A grant from the Mellon Foundation that provides funding to advance collaboration between the Dartmouth Library and the Hood Museum of Art is nearing the end of its initial three-year duration. The $500,000 grant, which is called Advancing Pathways for Long-Term Collaboration at Dartmouth, was awarded in January 2020 — though it faced delays due to the COVID-19 pandemic — and has a focus on Native American and Indigenous Arctic collections.
Dean of libraries and grant steering committee member Susanne Mehrer said that the project grant arose from a larger strand of funding that the Mellon Foundation intended for collaboration between libraries and museums in higher education. Mehrer added that members of the steering committee saw the grant as an opportunity to work specifically on Native American and Indigenous collections at the College.
Cultural heritage and Indigenous knowledges fellow Zachary Miller said that the grant serves a variety of purposes, including providing workshops and residency programs, improving digital archiving software and educating and connecting library and museum staff. Miller added that the grant seeks to create a “collaborative relationship” with Indigenous communities, in addition to student-and-staff-oriented educational opportunities related to the collections.
“A core value of this project is to establish respectful and enduring relationships with Indigenous communities whose cultural heritage is reflected in both the Library’s and Hood Museum’s collections,” Mehrer said.
An important aspect of the project so far has been a “deep dive” into working with the Abenaki First Nation at Odanak community, according to College archivist and steering committee member Peter Carini. Carini added that the library’s recent collections related to the Odanak people date back to anthropologist Gordon Day, who was employed by the College in the 1950s and 1960s to study the Abenaki peoples.
“There’s a long history between Dartmouth and Odanak,” Carini said, noting that part of the recent work has involved “helping their cultural center with collection management databases and systems.”
Musician Mali Obomsawin ’18, a member of the Abenaki First Nation at Odanak, said that she completed a weeklong residency program focused on the Gordon Day papers this January as part of Advancing Pathways programming.
“It was a weeklong residency, but I feel like it actually started a couple months ago when recordings that include interviews with people at Odanak were sent to me,” Obomsawin said. “It is a huge collection that I’ve been working my way through over the past few months.”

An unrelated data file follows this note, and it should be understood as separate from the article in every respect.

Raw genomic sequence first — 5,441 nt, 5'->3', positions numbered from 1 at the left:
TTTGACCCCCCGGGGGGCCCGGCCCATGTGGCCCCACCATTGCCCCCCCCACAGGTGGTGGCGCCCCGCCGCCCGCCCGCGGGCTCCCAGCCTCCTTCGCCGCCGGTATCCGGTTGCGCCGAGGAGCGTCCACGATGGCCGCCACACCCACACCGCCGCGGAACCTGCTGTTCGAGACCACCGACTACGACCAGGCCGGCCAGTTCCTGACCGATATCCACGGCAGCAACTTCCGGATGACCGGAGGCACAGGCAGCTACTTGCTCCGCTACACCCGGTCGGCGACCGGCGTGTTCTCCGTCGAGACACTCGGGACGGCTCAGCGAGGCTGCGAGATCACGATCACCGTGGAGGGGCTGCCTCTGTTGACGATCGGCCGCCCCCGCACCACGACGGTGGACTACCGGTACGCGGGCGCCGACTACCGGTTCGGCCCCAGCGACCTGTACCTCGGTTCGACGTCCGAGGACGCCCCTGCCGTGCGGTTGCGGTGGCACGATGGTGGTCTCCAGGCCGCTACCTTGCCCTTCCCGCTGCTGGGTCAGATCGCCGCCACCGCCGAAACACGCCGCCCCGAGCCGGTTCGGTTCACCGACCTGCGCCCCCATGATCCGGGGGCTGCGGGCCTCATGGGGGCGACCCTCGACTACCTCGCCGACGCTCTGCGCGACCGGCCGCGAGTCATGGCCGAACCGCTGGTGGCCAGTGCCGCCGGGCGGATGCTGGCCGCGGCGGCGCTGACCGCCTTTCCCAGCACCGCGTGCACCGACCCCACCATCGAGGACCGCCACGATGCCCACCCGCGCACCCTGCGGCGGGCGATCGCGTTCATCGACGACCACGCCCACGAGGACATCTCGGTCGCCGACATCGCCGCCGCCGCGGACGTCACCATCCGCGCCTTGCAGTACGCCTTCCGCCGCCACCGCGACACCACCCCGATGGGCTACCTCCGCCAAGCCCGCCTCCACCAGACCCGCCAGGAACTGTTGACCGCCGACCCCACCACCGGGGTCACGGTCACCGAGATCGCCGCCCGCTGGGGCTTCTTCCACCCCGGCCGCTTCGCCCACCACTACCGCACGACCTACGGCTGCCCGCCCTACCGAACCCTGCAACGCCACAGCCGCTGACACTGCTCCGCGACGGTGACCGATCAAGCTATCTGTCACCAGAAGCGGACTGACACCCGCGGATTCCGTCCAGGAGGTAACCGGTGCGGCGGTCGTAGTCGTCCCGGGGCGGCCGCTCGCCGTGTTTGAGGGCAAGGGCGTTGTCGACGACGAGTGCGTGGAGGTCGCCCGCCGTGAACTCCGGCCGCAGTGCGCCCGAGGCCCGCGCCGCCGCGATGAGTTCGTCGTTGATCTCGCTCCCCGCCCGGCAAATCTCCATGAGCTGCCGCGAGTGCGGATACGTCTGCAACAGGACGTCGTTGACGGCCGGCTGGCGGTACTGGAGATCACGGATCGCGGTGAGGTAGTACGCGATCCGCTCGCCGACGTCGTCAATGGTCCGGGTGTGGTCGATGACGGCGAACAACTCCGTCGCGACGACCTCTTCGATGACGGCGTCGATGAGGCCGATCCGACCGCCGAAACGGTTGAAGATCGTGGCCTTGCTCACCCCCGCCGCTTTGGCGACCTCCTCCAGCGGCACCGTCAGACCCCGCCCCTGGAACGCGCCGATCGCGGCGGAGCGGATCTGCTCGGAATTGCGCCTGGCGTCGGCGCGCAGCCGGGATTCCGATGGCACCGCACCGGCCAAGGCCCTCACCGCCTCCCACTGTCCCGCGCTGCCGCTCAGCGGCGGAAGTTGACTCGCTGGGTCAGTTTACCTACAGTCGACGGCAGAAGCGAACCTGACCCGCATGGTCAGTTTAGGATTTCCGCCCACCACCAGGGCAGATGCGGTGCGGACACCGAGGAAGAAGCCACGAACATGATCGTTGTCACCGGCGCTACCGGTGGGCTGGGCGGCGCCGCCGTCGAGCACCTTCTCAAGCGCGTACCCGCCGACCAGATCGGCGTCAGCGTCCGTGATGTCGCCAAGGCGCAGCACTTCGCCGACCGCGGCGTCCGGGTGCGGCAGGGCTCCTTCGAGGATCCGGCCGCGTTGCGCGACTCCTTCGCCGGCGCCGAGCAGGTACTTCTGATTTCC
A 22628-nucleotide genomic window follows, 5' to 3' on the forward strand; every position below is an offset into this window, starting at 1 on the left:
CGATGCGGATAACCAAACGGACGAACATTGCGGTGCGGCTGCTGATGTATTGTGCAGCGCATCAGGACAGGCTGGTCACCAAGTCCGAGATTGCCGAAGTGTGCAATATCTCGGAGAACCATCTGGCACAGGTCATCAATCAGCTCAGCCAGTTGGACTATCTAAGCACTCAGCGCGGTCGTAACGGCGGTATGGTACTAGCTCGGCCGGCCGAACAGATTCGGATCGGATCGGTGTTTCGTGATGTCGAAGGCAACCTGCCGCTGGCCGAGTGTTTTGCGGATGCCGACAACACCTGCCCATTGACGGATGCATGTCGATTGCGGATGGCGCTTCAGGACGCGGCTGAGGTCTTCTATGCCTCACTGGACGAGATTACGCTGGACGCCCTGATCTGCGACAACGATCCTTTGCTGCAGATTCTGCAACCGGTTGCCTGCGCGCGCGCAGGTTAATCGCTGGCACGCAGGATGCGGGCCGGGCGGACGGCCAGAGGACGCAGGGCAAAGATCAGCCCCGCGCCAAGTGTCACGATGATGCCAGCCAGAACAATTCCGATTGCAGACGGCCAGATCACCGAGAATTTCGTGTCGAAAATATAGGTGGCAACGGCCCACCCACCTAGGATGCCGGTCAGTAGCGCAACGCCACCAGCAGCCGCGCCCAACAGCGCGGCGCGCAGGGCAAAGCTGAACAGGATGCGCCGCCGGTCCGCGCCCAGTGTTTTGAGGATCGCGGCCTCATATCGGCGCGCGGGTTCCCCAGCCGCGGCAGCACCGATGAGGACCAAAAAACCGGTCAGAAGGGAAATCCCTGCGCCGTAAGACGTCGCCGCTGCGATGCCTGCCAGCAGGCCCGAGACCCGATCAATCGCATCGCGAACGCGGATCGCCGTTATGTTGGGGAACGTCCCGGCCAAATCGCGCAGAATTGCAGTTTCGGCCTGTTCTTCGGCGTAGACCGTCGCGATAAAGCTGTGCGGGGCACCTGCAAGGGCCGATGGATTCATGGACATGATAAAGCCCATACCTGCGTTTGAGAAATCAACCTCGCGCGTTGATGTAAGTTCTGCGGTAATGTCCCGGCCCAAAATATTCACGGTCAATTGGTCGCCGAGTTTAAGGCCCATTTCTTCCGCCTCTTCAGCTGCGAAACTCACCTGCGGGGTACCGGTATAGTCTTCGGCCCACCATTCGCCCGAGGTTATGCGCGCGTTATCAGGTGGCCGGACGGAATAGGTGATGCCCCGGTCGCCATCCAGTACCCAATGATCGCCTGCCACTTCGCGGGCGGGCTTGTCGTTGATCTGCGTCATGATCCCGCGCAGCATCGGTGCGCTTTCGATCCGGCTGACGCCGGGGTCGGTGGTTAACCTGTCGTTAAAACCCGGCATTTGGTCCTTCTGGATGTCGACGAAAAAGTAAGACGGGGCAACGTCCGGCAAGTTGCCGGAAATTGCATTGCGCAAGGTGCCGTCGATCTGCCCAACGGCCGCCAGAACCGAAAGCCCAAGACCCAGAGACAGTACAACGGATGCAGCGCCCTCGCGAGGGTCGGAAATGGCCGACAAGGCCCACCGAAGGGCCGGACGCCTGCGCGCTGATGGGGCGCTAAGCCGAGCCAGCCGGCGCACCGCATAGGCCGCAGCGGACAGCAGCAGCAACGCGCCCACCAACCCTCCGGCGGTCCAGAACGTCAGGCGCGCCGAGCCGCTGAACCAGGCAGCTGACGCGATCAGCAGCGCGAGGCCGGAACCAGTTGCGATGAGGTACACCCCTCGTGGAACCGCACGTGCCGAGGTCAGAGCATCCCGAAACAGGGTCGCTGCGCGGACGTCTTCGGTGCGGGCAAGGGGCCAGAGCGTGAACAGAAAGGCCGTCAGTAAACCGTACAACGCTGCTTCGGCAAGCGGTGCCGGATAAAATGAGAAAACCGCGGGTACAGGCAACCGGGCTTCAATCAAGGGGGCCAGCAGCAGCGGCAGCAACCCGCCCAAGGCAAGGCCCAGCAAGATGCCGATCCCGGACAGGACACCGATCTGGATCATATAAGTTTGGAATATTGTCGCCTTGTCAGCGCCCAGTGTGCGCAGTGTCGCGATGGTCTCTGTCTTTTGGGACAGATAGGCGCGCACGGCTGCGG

The idea for the residency came after several members of the steering committee attended Obomsawin’s concert in 2021, according to cultural heritage technical developer for the grant Richel Cuyler ’06. Obomsawin met with the team over the summer of 2022, Cuyler said. During her residency, Obomsawin spent time at both Rauner Special Collections Library and the Hood Museum, in addition to leading workshops for students and faculty, Cuyler said.
Obomsawin said that working her way through the reel-to-reel recordings in the Gordon Day collection has been inspiring.
“I’m interested in figuring out what my relationship, artistically, will be with this collection,” Obomsawin said.
In addition to programs like Obomsawin’s residency, grant resources have gone toward technologies that connect Indigenous communities with museum and library items, Cuyler said.
“A community may want increased digital access,” Cuyler said. “We might use photogrammetry to create 3D models or build a digital exhibition of cultural heritage that we have.”
Assistant director of digital platforms at the Hood and steering committee member Meredith Steinfels described a new “linchpin” software associated with the grant called, International Image Interoperability Framework, She added that IIIF helps to “unify the library and museum holdings” by allowing interoperability between images and objects in Dartmouth’s collections.
With a physical basket at the Hood Museum and photos of a woman making the basket in the Rauner Special Collections Library, for example, “IIIF would allow us to put those two images together in a single viewer, and then start to annotate and add text and context,” Steinfels said.
Beyond increased digital access, Indigenous communities may ask for the physical repatriation of objects within Dartmouth’s collections, but that process occurs outside the realm of the funding provided by the Advancing Pathways grant, Mehrer said.
Multiple steering committee members said that the grant is a step forward in the College’s relationship with Indigenous communities. Carini said that the broader work associated with the grant “is still in the early stages.”
“Whatever we learn here needs to keep going,” Steinfels said.
Obomsawin hopes that the grant would help Dartmouth “right its relationship” to Odanak.
“I think there is a really awesome opportunity here with this grant to open a new chapter in the relationship between the Odanak Nation and Dartmouth,” she said.
Additionally, Miller said the grant marks a shift in how the College conceptualizes the role of institutions like the museum and libraries.
“Museums can be pretty hostile places for Indigenous cultural heritage,” Miller said. “The Advancing Pathways team is working to right historical wrongs and change structures within these spaces.”